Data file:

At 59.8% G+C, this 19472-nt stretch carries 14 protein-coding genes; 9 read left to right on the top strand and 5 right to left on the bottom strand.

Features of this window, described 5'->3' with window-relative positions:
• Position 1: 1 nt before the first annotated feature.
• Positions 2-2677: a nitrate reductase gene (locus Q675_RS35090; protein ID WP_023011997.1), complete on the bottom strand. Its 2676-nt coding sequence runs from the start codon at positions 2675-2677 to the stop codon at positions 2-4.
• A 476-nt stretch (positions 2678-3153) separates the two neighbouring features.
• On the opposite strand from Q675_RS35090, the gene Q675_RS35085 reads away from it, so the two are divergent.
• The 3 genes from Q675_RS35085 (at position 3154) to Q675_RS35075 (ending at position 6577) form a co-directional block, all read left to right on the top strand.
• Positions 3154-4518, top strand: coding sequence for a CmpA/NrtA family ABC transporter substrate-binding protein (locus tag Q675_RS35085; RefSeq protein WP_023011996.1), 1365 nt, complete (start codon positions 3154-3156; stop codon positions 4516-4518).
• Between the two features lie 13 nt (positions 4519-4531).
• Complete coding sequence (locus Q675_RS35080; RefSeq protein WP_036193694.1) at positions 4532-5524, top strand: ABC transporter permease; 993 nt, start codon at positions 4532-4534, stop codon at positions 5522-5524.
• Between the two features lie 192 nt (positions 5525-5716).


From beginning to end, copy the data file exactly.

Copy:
At 59.8% G+C, this 19472-nt stretch carries 14 protein-coding genes; 9 read left to right on the top strand and 5 right to left on the bottom strand.

Features of this window, described 5'->3' with window-relative positions:
• Position 1: 1 nt before the first annotated feature.
• Positions 2-2677: a nitrate reductase gene (locus Q675_RS35090; protein ID WP_023011997.1), complete on the bottom strand. Its 2676-nt coding sequence runs from the start codon at positions 2675-2677 to the stop codon at positions 2-4.
• A 476-nt stretch (positions 2678-3153) separates the two neighbouring features.
• On the opposite strand from Q675_RS35090, the gene Q675_RS35085 reads away from it, so the two are divergent.
• The 3 genes from Q675_RS35085 (at position 3154) to Q675_RS35075 (ending at position 6577) form a co-directional block, all read left to right on the top strand.
• Positions 3154-4518, top strand: coding sequence for a CmpA/NrtA family ABC transporter substrate-binding protein (locus tag Q675_RS35085; RefSeq protein WP_023011996.1), 1365 nt, complete (start codon positions 3154-3156; stop codon positions 4516-4518).
• Between the two features lie 13 nt (positions 4519-4531).
• Complete coding sequence (locus Q675_RS35080; RefSeq protein WP_036193694.1) at positions 4532-5524, top strand: ABC transporter permease; 993 nt, start codon at positions 4532-4534, stop codon at positions 5522-5524.
• Between the two features lie 192 nt (positions 5525-5716).